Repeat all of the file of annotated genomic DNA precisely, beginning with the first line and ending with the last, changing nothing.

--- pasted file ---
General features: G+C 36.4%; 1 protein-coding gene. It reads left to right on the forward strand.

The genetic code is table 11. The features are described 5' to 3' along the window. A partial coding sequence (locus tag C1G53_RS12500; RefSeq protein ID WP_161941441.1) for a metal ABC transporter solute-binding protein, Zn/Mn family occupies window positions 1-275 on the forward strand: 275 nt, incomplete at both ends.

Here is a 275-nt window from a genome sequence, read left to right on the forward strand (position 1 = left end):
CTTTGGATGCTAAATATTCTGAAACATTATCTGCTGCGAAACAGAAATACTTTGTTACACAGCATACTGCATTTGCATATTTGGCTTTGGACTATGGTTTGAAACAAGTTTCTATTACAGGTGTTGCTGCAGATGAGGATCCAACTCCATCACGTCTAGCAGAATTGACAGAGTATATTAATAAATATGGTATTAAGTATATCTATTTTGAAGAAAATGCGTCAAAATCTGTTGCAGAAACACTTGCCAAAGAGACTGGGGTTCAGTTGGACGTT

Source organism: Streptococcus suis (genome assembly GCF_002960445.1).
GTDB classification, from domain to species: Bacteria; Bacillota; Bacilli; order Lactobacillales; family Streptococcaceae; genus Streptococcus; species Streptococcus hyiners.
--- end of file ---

General features: G+C 36.4%; 1 protein-coding gene. It reads left to right on the forward strand.

The genetic code is table 11. The features are described 5' to 3' along the window. A partial coding sequence (locus tag C1G53_RS12500; RefSeq protein ID WP_161941441.1) for a metal ABC transporter solute-binding protein, Zn/Mn family occupies window positions 1-275 on the forward strand: 275 nt, incomplete at both ends.

Here is a 275-nt window from a genome sequence, read left to right on the forward strand (position 1 = left end):
CTTTGGATGCTAAATATTCTGAAACATTATCTGCTGCGAAACAGAAATACTTTGTTACACAGCATACTGCATTTGCATATTTGGCTTTGGACTATGGTTTGAAACAAGTTTCTATTACAGGTGTTGCTGCAGATGAGGATCCAACTCCATCACGTCTAGCAGAATTGACAGAGTATATTAATAAATATGGTATTAAGTATATCTATTTTGAAGAAAATGCGTCAAAATCTGTTGCAGAAACACTTGCCAAAGAGACTGGGGTTCAGTTGGACGTT

Source organism: Streptococcus suis (genome assembly GCF_002960445.1).
GTDB classification, from domain to species: Bacteria; Bacillota; Bacilli; order Lactobacillales; family Streptococcaceae; genus Streptococcus; species Streptococcus hyiners.